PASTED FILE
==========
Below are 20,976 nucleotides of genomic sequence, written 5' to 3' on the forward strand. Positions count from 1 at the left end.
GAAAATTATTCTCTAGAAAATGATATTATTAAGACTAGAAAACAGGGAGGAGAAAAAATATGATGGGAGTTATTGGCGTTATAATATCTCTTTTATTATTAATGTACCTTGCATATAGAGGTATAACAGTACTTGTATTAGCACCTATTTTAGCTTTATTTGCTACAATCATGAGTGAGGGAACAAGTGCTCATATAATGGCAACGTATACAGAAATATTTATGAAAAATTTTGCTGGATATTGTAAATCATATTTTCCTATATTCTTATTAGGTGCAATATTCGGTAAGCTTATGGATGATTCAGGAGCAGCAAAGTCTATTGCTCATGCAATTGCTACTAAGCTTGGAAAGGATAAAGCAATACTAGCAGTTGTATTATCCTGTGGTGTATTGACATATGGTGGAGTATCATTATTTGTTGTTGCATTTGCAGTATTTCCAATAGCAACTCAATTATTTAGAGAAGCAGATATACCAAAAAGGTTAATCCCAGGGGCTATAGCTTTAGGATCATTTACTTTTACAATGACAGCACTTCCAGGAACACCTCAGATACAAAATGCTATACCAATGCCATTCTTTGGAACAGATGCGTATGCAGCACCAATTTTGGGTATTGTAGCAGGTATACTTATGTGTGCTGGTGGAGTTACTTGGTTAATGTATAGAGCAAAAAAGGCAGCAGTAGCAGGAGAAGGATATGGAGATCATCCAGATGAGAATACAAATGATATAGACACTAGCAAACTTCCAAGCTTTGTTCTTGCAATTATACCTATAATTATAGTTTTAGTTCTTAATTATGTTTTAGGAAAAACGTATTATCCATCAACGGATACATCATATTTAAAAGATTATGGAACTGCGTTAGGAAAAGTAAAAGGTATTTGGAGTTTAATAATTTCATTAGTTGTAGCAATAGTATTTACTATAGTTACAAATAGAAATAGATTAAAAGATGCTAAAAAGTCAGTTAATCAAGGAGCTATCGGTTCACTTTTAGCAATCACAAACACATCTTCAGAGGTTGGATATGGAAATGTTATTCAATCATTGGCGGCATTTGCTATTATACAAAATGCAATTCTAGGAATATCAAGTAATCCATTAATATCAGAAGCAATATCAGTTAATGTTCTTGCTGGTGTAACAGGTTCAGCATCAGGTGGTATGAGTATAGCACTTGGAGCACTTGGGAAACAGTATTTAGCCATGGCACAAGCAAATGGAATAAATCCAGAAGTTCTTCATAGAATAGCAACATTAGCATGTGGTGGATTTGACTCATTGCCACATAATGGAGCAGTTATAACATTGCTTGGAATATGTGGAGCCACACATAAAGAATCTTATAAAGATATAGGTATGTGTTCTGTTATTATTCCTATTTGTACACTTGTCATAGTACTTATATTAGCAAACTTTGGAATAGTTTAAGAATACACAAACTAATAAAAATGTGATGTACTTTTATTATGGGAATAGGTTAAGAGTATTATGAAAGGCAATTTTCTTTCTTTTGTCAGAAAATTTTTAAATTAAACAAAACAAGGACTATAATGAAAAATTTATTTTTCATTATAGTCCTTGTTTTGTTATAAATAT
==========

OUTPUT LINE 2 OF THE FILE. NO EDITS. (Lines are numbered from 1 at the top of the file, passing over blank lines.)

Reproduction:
GAAAATTATTCTCTAGAAAATGATATTATTAAGACTAGAAAACAGGGAGGAGAAAAAATATGATGGGAGTTATTGGCGTTATAATATCTCTTTTATTATTAATGTACCTTGCATATAGAGGTATAACAGTACTTGTATTAGCACCTATTTTAGCTTTATTTGCTACAATCATGAGTGAGGGAACAAGTGCTCATATAATGGCAACGTATACAGAAATATTTATGAAAAATTTTGCTGGATATTGTAAATCATATTTTCCTATATTCTTATTAGGTGCAATATTCGGTAAGCTTATGGATGATTCAGGAGCAGCAAAGTCTATTGCTCATGCAATTGCTACTAAGCTTGGAAAGGATAAAGCAATACTAGCAGTTGTATTATCCTGTGGTGTATTGACATATGGTGGAGTATCATTATTTGTTGTTGCATTTGCAGTATTTCCAATAGCAACTCAATTATTTAGAGAAGCAGATATACCAAAAAGGTTAATCCCAGGGGCTATAGCTTTAGGATCATTTACTTTTACAATGACAGCACTTCCAGGAACACCTCAGATACAAAATGCTATACCAATGCCATTCTTTGGAACAGATGCGTATGCAGCACCAATTTTGGGTATTGTAGCAGGTATACTTATGTGTGCTGGTGGAGTTACTTGGTTAATGTATAGAGCAAAAAAGGCAGCAGTAGCAGGAGAAGGATATGGAGATCATCCAGATGAGAATACAAATGATATAGACACTAGCAAACTTCCAAGCTTTGTTCTTGCAATTATACCTATAATTATAGTTTTAGTTCTTAATTATGTTTTAGGAAAAACGTATTATCCATCAACGGATACATCATATTTAAAAGATTATGGAACTGCGTTAGGAAAAGTAAAAGGTATTTGGAGTTTAATAATTTCATTAGTTGTAGCAATAGTATTTACTATAGTTACAAATAGAAATAGATTAAAAGATGCTAAAAAGTCAGTTAATCAAGGAGCTATCGGTTCACTTTTAGCAATCACAAACACATCTTCAGAGGTTGGATATGGAAATGTTATTCAATCATTGGCGGCATTTGCTATTATACAAAATGCAATTCTAGGAATATCAAGTAATCCATTAATATCAGAAGCAATATCAGTTAATGTTCTTGCTGGTGTAACAGGTTCAGCATCAGGTGGTATGAGTATAGCACTTGGAGCACTTGGGAAACAGTATTTAGCCATGGCACAAGCAAATGGAATAAATCCAGAAGTTCTTCATAGAATAGCAACATTAGCATGTGGTGGATTTGACTCATTGCCACATAATGGAGCAGTTATAACATTGCTTGGAATATGTGGAGCCACACATAAAGAATCTTATAAAGATATAGGTATGTGTTCTGTTATTATTCCTATTTGTACACTTGTCATAGTACTTATATTAGCAAACTTTGGAATAGTTTAAGAATACACAAACTAATAAAAATGTGATGTACTTTTATTATGGGAATAGGTTAAGAGTATTATGAAAGGCAATTTTCTTTCTTTTGTCAGAAAATTTTTAAATTAAACAAAACAAGGACTATAATGAAAAATTTATTTTTCATTATAGTCCTTGTTTTGTTATAAATAT